Are we at a tipping point for International Pension Plans?

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By now, we are all well-versed in the reality that there’s an ever-increasing pension funding gap globally.  After all, we are living longer and aspiring to retire earlier.  Advanced nations are struggling with how to cope with this at a state level whilst the sales message continues to beat this drum in support of domestic private arrangements.  But the continuing demographic shift is a problem for expatriates and internationally mobile workers too, perhaps even more so.

The OECD predicts that in 40 years’ time, life expectancy at age 65 will have increased, on average across all OECD countries, by more than 4 years for both men and women.  The upshot is, of course, that the next generation, globally, will have to save considerably more than they do now for financial support through retirement.

Those considered to be ‘international’ often cannot avail of first-pillar state pensions and may not be able, or willing, to make prolonged retirement savings through a domestic occupational or personal arrangement.  Consequently, there is a growing cohort of people who will need to make other arrangements, most likely an international pension plan or “IPP”. 

Whilst important, it’s not just the retirement funding gap that is driving the agenda here, because retirement behaviours are starting to shift in much the same way as they are in most advanced domestic markets.  People want more flexibility in retirement or semi-retirement, reducing their hours or working part-time, where top-up income is a more sporadic affair.  There is greater mobility in retirement too, which requires a multi-currency approach to investments and benefits.  The changing demographics also mean that those in retirement age are not just funding themselves anymore: retirees in their 50s and 60s could, conceivably, face education or life-starting expenses for children at the same time as long-term care commitments for parents.  Doing so across borders using pension savings requires a very adaptable IPP.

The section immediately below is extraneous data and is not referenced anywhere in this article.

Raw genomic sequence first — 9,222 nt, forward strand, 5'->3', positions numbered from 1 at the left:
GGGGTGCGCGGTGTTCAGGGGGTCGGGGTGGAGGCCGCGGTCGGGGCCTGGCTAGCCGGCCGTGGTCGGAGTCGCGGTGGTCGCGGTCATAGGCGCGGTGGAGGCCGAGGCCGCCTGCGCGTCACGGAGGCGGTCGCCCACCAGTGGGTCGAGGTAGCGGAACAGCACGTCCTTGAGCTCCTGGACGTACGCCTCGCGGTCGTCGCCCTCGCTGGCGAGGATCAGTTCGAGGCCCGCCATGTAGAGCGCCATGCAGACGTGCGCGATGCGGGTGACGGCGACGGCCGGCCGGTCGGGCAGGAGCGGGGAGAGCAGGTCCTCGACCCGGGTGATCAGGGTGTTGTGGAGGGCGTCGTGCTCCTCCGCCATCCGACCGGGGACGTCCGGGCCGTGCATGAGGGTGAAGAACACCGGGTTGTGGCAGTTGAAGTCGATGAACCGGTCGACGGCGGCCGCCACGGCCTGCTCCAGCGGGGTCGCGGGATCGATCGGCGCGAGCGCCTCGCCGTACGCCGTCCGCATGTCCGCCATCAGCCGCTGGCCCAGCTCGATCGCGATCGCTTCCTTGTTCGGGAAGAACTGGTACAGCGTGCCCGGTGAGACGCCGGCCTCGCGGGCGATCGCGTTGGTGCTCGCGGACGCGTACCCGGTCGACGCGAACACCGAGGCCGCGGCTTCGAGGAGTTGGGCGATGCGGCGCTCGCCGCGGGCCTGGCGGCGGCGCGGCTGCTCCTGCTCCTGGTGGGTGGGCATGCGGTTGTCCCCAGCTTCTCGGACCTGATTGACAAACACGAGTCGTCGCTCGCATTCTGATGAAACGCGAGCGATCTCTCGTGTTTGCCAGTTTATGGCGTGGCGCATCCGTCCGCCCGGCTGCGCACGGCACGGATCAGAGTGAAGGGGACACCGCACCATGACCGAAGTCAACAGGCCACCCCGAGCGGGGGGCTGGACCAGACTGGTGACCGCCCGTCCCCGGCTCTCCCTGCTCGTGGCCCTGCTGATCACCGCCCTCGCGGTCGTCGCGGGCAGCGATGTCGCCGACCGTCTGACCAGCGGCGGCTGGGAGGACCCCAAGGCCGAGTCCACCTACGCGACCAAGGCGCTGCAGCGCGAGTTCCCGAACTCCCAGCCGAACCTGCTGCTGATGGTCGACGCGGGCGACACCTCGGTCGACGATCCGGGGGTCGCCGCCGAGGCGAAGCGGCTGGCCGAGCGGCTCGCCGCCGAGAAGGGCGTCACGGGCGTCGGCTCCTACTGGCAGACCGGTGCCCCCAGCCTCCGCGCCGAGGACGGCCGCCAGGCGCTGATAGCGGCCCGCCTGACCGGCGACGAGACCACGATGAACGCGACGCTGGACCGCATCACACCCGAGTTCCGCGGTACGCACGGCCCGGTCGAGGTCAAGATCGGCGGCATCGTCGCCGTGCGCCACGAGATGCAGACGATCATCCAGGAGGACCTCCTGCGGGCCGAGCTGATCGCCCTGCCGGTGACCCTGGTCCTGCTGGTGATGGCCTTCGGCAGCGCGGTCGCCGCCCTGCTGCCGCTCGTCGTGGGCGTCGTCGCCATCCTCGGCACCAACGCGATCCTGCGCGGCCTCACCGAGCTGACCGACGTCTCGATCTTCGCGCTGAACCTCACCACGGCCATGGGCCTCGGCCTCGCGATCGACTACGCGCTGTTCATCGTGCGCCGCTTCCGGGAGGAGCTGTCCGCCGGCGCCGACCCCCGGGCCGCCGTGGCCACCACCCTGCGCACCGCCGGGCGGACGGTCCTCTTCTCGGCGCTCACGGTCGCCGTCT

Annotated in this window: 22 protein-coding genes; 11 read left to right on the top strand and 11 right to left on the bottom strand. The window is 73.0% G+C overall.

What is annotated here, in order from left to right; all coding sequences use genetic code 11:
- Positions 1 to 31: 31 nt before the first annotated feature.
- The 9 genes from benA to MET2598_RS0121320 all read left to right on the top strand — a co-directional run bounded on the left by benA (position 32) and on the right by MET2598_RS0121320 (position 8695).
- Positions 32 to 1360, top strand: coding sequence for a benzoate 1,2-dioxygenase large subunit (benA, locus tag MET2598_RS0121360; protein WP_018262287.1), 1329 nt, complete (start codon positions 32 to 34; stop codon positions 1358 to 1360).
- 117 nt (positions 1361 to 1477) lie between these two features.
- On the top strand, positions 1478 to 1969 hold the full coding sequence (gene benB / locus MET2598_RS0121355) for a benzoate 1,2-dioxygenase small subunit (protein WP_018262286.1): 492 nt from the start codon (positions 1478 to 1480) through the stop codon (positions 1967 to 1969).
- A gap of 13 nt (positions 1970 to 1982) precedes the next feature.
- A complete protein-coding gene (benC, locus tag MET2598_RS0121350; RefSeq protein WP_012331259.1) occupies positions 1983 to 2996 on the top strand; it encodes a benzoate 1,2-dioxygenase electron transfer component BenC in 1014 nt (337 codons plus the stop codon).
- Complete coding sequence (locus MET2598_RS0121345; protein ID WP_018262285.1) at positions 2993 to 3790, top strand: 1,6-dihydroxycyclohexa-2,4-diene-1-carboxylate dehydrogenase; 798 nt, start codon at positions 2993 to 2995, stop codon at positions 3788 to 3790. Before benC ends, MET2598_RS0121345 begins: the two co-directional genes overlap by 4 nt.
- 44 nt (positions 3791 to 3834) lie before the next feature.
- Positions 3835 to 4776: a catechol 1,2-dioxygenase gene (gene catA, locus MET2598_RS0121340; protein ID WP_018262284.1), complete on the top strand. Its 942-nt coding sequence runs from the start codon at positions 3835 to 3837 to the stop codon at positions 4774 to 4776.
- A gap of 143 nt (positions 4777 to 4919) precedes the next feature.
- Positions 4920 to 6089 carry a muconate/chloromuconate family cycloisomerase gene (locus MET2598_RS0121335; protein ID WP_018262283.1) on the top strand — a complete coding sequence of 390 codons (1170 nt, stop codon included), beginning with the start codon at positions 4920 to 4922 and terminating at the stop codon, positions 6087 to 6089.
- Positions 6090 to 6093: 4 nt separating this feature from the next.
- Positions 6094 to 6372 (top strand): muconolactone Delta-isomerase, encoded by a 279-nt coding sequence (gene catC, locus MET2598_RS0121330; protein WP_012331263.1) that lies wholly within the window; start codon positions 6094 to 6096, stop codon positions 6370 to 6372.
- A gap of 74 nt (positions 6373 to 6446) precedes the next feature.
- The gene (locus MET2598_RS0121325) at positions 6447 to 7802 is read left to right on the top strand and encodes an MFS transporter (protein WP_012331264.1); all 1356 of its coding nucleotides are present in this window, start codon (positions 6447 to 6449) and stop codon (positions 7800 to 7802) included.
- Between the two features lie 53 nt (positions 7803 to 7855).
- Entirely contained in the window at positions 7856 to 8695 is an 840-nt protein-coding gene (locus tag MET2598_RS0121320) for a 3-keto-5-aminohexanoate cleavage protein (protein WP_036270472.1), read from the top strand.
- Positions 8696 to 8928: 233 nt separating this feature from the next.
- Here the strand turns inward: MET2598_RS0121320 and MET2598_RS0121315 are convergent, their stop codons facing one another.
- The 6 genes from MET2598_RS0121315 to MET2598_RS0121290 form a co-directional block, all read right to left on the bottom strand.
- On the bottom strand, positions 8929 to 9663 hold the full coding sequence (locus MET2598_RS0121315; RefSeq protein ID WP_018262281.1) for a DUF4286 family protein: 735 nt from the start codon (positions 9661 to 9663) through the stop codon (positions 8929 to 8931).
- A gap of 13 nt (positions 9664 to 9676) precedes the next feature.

Increasingly, companies with an internationally mobile workforce are seeking a competitive edge by seeking to replicate, as far as possible, the benefit packages that domestic employees enjoy.  The traditional ‘expat package’ of high salary and bonus, alongside accommodation and education expenses has become something of an anachronism.  Now, itinerant careers and long-term international placements are commonplace and need career-spanning benefit packages, including pension provision.  This is meat and drink for a good IPP product because it provides a regulated off-balance sheet solution with highly flexible benefit delivery options.  And importantly, most recommended IPPs will be based in stable, reputable jurisdictions such as the Isle of Man, ideal for sheltering savers from any economic or political risks that exist in the countries in which they might work during their careers.  They should have access to an international pool of investment options too. 

Isle of Man pension providers know this landscape intimately and provide a whole host of complementary products and solutions.

It’s a long-preserved notion that pensions, particularly IPPs are sold not bought.  In other words, potential IPP clients must be presented with, and subsequently convinced of, the benefits before buying.  But now everyone, from governments to corporations to private individuals, is starting to pay attention to the obvious necessity.  We could well be at a tipping point where demand for high quality supply tips the equation such that buyers, rather than sellers take the lead. 

Cue Isle of Man IPPs.

 

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